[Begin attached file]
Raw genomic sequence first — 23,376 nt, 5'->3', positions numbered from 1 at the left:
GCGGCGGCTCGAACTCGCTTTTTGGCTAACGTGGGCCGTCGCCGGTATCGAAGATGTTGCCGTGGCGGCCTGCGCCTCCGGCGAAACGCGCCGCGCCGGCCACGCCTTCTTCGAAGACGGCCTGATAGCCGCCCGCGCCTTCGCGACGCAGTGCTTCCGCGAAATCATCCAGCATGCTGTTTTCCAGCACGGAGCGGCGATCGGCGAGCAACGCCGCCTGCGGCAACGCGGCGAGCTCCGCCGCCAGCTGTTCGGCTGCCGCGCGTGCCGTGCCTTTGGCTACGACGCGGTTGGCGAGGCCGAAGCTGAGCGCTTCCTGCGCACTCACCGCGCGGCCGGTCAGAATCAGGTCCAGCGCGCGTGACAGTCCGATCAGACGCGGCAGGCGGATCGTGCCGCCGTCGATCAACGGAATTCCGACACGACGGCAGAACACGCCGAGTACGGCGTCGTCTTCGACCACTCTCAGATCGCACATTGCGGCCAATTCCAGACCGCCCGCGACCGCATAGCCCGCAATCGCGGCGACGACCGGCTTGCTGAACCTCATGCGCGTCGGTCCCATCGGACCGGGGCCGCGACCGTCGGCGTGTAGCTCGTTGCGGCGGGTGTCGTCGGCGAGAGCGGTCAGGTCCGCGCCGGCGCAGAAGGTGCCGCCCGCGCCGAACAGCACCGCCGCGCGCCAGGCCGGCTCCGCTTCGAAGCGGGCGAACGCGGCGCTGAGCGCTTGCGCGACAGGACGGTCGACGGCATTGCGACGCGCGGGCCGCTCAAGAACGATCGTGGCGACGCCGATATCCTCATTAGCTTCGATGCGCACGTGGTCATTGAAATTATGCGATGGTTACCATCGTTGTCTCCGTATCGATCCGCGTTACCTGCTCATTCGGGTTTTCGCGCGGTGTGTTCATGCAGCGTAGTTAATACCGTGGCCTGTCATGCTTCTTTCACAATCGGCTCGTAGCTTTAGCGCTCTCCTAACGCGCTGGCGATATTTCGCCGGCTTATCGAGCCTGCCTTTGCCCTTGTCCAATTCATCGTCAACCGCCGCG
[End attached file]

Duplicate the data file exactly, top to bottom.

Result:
Raw genomic sequence first — 23,376 nt, 5'->3', positions numbered from 1 at the left:
GCGGCGGCTCGAACTCGCTTTTTGGCTAACGTGGGCCGTCGCCGGTATCGAAGATGTTGCCGTGGCGGCCTGCGCCTCCGGCGAAACGCGCCGCGCCGGCCACGCCTTCTTCGAAGACGGCCTGATAGCCGCCCGCGCCTTCGCGACGCAGTGCTTCCGCGAAATCATCCAGCATGCTGTTTTCCAGCACGGAGCGGCGATCGGCGAGCAACGCCGCCTGCGGCAACGCGGCGAGCTCCGCCGCCAGCTGTTCGGCTGCCGCGCGTGCCGTGCCTTTGGCTACGACGCGGTTGGCGAGGCCGAAGCTGAGCGCTTCCTGCGCACTCACCGCGCGGCCGGTCAGAATCAGGTCCAGCGCGCGTGACAGTCCGATCAGACGCGGCAGGCGGATCGTGCCGCCGTCGATCAACGGAATTCCGACACGACGGCAGAACACGCCGAGTACGGCGTCGTCTTCGACCACTCTCAGATCGCACATTGCGGCCAATTCCAGACCGCCCGCGACCGCATAGCCCGCAATCGCGGCGACGACCGGCTTGCTGAACCTCATGCGCGTCGGTCCCATCGGACCGGGGCCGCGACCGTCGGCGTGTAGCTCGTTGCGGCGGGTGTCGTCGGCGAGAGCGGTCAGGTCCGCGCCGGCGCAGAAGGTGCCGCCCGCGCCGAACAGCACCGCCGCGCGCCAGGCCGGCTCCGCTTCGAAGCGGGCGAACGCGGCGCTGAGCGCTTGCGCGACAGGACGGTCGACGGCATTGCGACGCGCGGGCCGCTCAAGAACGATCGTGGCGACGCCGATATCCTCATTAGCTTCGATGCGCACGTGGTCATTGAAATTATGCGATGGTTACCATCGTTGTCTCCGTATCGATCCGCGTTACCTGCTCATTCGGGTTTTCGCGCGGTGTGTTCATGCAGCGTAGTTAATACCGTGGCCTGTCATGCTTCTTTCACAATCGGCTCGTAGCTTTAGCGCTCTCCTAACGCGCTGGCGATATTTCGCCGGCTTATCGAGCCTGCCTTTGCCCTTGTCCAATTCATCGTCAACCGCCGCG